We have found that a relatively small number of microsatellite markers is sufficient to scan almost the entire genome and that the experimental procedures are robust and easy to perform. Other methods that have been proposed for the mapping of mutant loci in the zebrafish include half-tetrad analysis with microsatellite markers, genome scanning with SNPs and microarray based SNP mapping. While half-tetrad analysis requires only 25 markers to obtain a linkage group assignment [20-22], it has the disadvantage that gynogenetic diploid fish must be generated first, which makes this approach less convenient for high-throughput analysis. In the course of the ongoing zebrafish genome project, more than 50,000 SNPs have been identified [23] offering an enticing alternative to microsatellite markers, but SNP genotyping is far more costly than the agarose based method employed by us. Genotyping of SNPs in a bulked segregant panel is also possible by microarray hybridization [24]. However, the SNPs identified to date are specific to the strains they were developed from and may not be informative in mapcrosses performed with different strains (such as ours). Furthermore such a microarray experiment replaces only two steps in our mapping procedure, namely the pooled PCR and its associated gel run, which represent only a minor part of the total mapping effort, as compared to fish breeding, sorting of F2 embryos and confirmation of the bulked segregant results by genotyping of F2 individuals. Future microarray based approaches may make it possible to dispense with the genotyping of individuals entirely, provided that a very large number of SNPs can be multiplexed in a single microarray hybridization such that it immediately provides a reliable map position. Meanwhile, genome scanning with microsatellite markers remains the method of choice as it is equally suitable for the mapping of individual mutations by laboratories with limited genomics resources, and for high throughput projects such as ours.

Methods

Fish breeding

Mapcrosses were set up between mutant carriers and the laboratory reference line WIK [8] and brother-sister matings were performed between F1 individuals following standard laboratory procedures [25].

DNA preparation

F2 embryos were sorted by phenotype and stored in Eppendorf tubes with 100 % MeOH at -70°C until use. Single embryos were arrayed on a 96-well microtiter plate with a glass Pasteur pipette. The MeOH was evaporated on a PCR block at 70°C and 25 μl of 1.7 mg/ml Proteinase K in 1 × TE was added to each well. The plate was covered with sealing film and heated to either 55°C or 70°C for 240 min and to 94°C for 10 min in a thermocycler. 10 μl of each of the sibling and mutant lysates was pooled and 45 μl sterile ddH2O was added to the remainder. Plates were stored at -20°C.

Genotyping

PCR was initially performed on mutant and sibling pools for genome scanning, and subsequently on the individuals that had been used for the pooling in order to confirm potential linkages to specific markers. 20 μl PCR reactions were set up from 14.28 μl of reaction mix (2 μl of 10 × PCR buffer, 0.04 μl each of 100 mM dATP, dCTP, dGTP and dTTP, 12.12 μl water), 0.16 μl each of 20 mM forward and reverse primer, 0.4 μl of 5U/μl Taq polymerase, and 5 μl of template DNA. 10 × PCR buffer contained 100 mM Tris-HCl (pH 8.3), 500 mM KCl, 15 mM MgCl2 and 0.1 % (w/v) gelatin. All pipetting was done with a Biomek 2000 robot. Cycling was carried out by initially denaturating at 94°C for 2 min, 35 cycles of denaturation at 94°C for 30 sec, annealing at 60°C for 30 sec and extension at 73°C for 1 min, and a final extension at 73°C for 5 min. 5 μl of 6 × loading buffer were added to each sample, and electrophoresis was carried out at 200 V for 45 min in 1 × TBE buffer, on 2 % agarose gels. Gels were imaged and scored semi-automatically with NIH Image and a set of custom-designed macros.

Calculation of map positions

Distances between mutations and markers were calculated by determining the recombination fraction in the mutant F2 individuals and applying the Kosambi mapping function. Linkages with a two-point LOD score equal or greater 3 were regarded as significant.

In order to place a mutation in the genetic interval between the closest marker and another linked marker we determined whether recombinations for both of them were correlated. For this purpose we considered only single recombinants for the closest marker, i.e. heterozygotes. If the majority of these were heterozygous for the second marker we regarded the recombinations as uncorrelated and placed the mutation in the interval between the markers. Otherwise we placed the mutation outside the interval in the direction opposite from the second marker.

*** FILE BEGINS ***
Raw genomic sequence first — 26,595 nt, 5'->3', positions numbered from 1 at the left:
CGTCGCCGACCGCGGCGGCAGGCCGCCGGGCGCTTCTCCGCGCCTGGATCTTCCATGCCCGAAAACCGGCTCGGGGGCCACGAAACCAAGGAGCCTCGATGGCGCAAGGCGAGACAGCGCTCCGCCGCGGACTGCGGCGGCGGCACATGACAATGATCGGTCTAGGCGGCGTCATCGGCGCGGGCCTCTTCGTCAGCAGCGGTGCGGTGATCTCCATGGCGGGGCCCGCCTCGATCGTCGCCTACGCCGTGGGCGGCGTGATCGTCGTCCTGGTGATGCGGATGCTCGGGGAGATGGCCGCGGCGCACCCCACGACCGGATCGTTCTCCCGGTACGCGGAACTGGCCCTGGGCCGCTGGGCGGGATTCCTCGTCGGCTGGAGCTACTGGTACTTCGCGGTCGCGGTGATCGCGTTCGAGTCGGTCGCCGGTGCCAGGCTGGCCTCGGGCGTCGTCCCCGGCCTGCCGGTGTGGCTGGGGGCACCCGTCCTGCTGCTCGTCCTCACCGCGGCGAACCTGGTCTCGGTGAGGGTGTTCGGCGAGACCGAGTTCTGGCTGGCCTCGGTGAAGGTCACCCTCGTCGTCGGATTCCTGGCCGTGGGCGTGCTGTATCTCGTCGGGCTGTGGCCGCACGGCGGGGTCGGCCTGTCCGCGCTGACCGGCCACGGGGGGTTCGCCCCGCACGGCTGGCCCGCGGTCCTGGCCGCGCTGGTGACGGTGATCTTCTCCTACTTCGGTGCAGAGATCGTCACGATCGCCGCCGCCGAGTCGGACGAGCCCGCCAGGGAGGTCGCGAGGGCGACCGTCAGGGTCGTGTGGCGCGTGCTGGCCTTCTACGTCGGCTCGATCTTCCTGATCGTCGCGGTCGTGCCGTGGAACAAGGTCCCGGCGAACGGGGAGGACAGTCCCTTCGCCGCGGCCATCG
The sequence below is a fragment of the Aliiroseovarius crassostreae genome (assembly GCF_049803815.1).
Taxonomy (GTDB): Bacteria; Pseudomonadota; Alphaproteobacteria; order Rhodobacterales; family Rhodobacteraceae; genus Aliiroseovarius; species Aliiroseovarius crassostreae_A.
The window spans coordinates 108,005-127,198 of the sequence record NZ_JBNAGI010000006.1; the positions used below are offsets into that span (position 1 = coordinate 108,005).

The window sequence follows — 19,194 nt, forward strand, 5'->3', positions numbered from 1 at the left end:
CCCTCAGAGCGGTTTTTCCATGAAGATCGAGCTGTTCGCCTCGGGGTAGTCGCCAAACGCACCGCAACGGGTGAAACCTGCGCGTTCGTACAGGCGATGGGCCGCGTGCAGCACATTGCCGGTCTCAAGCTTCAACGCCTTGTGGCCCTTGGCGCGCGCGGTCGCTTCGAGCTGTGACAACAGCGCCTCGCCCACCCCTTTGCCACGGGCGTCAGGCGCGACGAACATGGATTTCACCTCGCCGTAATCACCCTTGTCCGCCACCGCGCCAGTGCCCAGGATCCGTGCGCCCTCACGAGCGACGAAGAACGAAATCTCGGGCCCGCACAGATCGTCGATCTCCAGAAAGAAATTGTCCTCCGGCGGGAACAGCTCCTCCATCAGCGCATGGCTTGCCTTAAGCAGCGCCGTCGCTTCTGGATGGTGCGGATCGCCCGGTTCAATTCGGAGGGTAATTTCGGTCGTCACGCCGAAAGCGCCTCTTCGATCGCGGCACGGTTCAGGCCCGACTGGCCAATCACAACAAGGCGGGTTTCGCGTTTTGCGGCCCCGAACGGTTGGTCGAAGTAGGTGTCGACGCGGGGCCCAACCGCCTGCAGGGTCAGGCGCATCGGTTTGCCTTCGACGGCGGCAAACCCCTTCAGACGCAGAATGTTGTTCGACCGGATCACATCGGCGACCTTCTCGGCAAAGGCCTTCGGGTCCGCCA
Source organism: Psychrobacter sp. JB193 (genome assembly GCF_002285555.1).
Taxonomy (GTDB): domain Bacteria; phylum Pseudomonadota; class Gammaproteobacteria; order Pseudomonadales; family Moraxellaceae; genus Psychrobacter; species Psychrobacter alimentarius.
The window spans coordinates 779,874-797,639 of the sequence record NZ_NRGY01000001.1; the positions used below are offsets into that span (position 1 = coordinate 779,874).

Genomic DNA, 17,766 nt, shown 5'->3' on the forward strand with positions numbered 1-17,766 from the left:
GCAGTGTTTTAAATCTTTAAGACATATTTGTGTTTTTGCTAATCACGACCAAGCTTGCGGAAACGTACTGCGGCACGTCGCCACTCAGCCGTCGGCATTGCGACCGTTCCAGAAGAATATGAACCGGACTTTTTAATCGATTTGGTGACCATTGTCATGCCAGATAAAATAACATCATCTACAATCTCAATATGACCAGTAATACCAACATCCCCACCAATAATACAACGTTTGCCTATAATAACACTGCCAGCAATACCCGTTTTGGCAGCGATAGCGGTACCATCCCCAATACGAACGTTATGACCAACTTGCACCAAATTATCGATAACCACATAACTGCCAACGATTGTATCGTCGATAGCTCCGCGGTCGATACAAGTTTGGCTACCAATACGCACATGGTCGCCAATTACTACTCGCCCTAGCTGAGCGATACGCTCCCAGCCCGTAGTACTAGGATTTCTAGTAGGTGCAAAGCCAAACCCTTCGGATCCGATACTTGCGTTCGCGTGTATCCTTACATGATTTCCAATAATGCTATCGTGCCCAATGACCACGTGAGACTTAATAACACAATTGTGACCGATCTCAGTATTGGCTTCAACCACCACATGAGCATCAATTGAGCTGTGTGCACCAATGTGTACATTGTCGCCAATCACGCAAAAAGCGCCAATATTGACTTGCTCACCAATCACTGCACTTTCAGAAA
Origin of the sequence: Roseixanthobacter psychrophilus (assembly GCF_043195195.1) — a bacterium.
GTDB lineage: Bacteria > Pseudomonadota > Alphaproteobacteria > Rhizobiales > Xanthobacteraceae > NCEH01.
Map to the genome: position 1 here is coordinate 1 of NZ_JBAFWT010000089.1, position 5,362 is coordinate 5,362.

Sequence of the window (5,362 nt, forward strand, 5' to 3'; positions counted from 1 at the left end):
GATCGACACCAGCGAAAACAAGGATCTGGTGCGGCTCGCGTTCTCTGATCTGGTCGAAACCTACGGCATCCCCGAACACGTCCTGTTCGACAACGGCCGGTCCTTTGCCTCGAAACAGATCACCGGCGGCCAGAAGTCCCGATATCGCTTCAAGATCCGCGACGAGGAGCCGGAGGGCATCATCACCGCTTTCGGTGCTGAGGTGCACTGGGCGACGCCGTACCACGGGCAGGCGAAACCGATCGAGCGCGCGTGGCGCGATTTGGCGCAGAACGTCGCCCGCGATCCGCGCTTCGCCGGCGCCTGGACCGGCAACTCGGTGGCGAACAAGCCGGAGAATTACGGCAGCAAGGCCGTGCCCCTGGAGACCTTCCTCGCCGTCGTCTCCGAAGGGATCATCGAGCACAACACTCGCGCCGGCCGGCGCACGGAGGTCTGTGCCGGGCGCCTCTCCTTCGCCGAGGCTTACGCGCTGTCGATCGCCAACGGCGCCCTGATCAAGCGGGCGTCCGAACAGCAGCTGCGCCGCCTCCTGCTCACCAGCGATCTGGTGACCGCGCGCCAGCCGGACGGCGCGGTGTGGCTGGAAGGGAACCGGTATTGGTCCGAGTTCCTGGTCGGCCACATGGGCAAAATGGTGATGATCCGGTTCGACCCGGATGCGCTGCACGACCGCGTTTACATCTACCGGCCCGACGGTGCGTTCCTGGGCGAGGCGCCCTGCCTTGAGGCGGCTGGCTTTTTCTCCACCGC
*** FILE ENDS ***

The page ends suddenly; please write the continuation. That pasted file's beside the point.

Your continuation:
Assuming complete meiotic interference, i.e. only a single recombination event per chromosome, all recombinants for the first marker should be either non-recombinant for the second marker if the markers flank the mutation, or heterozygous if both markers are on the same side of the mutation. In our data approximately half of the mutations gave results in between these extremes. This may be due to occasional contaminations of the PCR assays but also to less than complete meiotic interference, which would allow a second recombination in the same individual. We therefore did not eliminate any contradictory individuals from the calculation of genetic distances as they may represent a genuine second recombination.

If a mutation could be placed in an interval between two markers, a map position was calculated by scaling the observed distances between the mutation and the markers so as to fit into the published distance between the markers. In the remaining cases only the distance to the closest marker was used to calculate the map position. A FileMaker Pro 5 database was used to store the scoring data and perform the calculations [9]. The latest version of the MGH map, available through ZFIN [10], was used as a reference for calculating map positions.

Authors' contributions

RG implemented the mapping approach, supervised the project, analysed the results and drafted the manuscript. CNV initiated and supported the project. The remaining authors contributed equally to fish breeding and sorting by phenotype, PCR reactions and electrophoresis and scoring of gel images. GJR, BR and ER also evaluated the polymorphism of microsatellite markers for the selection of marker sets. All authors read and approved the final manuscript.

Note added in proof

For the following mutations, still listed as uncloned in 1, the corresponding genes have been reported by other researchers: beo, blu, hap, leo, obe, san, stu. For references see the ZFIN database [10].

Acknowledgements

This paper is dedicated to the memory of two deceased colleagues: Pascal Haffter, who conceived the large-scale mapping approach and initially supervised the project; and Ulrike Martyn, who contributed to the experimental work. For contributions to the experimental work we are also indebted to Claudia Bernardo de Oliveira, Katy Hingst, Tüzer Kalkan and Jeremy Keenan. We would like to thank Hans-Georg Frohnhöfer (Tübingen zebrafish stockcenter) for providing mutant carriers for mapcrosses and for information on allele nomenclature and availability. This work was supported by the German Human Genome Project (DHGP Grant 01 KW 9627 and 01 KW 9919).